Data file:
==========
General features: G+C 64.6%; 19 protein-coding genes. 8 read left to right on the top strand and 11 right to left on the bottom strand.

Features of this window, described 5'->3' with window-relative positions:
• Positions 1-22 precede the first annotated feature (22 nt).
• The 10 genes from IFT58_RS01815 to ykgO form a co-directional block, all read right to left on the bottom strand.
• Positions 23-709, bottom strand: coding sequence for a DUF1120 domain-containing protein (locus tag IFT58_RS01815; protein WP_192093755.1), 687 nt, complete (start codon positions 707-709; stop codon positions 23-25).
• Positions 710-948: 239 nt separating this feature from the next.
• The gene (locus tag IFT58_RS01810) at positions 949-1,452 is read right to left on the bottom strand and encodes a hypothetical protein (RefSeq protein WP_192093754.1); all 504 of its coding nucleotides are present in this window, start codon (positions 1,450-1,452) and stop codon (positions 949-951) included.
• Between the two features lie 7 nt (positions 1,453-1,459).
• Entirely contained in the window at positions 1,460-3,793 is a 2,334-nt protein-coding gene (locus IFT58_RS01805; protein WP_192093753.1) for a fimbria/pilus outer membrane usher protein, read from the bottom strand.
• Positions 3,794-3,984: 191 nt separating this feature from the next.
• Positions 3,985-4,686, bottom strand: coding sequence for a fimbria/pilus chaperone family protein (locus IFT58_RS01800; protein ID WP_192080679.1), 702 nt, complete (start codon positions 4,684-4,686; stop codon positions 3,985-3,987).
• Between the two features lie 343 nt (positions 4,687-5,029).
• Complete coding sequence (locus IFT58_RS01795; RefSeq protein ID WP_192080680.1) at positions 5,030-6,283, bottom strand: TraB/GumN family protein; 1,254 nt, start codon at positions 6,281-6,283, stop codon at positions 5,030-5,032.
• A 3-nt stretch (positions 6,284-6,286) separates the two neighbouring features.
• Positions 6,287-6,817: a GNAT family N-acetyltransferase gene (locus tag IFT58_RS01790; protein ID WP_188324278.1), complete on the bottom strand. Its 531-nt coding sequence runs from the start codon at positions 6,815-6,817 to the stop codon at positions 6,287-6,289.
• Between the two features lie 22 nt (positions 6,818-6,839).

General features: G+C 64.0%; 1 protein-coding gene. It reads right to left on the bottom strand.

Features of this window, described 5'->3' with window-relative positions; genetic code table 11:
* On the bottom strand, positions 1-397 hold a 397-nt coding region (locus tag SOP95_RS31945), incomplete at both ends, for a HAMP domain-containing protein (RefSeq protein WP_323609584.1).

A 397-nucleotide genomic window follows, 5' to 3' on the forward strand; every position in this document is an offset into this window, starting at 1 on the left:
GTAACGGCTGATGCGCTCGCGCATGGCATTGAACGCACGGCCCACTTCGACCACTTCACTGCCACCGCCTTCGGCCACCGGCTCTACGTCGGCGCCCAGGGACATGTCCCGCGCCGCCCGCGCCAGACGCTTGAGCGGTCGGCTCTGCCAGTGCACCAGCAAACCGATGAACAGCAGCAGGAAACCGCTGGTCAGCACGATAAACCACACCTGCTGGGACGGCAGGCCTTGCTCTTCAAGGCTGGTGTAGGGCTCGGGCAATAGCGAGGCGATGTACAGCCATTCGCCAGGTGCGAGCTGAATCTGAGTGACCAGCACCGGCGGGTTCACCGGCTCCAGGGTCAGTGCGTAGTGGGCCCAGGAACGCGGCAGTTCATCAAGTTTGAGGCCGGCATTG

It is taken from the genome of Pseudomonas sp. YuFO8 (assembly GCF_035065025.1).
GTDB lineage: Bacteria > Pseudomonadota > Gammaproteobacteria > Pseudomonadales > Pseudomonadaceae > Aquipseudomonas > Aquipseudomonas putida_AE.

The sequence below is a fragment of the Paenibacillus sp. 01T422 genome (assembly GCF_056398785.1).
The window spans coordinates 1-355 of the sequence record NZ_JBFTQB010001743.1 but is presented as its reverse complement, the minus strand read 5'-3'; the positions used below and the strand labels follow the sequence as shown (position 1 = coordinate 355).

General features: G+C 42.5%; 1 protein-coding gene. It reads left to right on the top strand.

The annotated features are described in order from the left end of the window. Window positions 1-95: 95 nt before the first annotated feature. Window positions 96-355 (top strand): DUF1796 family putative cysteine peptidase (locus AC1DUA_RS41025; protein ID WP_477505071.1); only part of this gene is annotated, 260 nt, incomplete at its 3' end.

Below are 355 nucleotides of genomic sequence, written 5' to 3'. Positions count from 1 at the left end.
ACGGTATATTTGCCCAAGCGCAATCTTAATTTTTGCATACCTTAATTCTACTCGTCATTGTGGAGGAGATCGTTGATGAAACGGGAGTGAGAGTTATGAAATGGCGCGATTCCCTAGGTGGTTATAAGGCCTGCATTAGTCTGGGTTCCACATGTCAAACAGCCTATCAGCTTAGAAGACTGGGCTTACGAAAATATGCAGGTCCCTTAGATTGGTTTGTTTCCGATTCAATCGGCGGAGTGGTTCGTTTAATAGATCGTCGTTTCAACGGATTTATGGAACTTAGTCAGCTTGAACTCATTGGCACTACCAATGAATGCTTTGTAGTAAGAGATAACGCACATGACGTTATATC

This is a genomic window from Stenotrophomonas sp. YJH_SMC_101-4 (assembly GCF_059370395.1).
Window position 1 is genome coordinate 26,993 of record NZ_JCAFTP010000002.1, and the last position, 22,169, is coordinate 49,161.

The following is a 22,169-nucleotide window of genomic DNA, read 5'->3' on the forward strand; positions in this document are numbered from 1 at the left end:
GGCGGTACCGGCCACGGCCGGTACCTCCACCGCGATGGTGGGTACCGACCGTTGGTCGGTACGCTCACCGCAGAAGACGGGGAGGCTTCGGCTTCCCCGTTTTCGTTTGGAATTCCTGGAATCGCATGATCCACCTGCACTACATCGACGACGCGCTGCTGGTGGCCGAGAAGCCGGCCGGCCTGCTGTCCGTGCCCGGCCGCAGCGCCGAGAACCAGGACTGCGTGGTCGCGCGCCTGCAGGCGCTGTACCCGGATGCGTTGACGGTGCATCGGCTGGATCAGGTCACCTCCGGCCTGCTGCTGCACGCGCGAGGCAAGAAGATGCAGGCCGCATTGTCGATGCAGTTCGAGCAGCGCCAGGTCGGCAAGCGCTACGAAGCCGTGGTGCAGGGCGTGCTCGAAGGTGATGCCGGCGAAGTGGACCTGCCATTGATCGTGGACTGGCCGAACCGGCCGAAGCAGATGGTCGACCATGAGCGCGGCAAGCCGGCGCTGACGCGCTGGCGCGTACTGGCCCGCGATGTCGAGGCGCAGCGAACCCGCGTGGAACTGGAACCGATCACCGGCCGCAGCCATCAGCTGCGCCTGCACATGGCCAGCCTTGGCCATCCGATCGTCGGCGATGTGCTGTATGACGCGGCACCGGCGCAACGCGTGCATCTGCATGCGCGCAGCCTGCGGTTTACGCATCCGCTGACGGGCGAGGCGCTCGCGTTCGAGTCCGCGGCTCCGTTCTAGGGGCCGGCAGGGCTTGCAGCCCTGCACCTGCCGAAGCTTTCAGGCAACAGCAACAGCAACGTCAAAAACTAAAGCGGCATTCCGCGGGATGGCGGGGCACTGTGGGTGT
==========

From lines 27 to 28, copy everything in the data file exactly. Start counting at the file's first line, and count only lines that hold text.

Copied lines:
The annotated features are described in order from the left end of the window. Window positions 1-95: 95 nt before the first annotated feature. Window positions 96-355 (top strand): DUF1796 family putative cysteine peptidase (locus AC1DUA_RS41025; protein ID WP_477505071.1); only part of this gene is annotated, 260 nt, incomplete at its 3' end.

Below are 355 nucleotides of genomic sequence, written 5' to 3'. Positions count from 1 at the left end.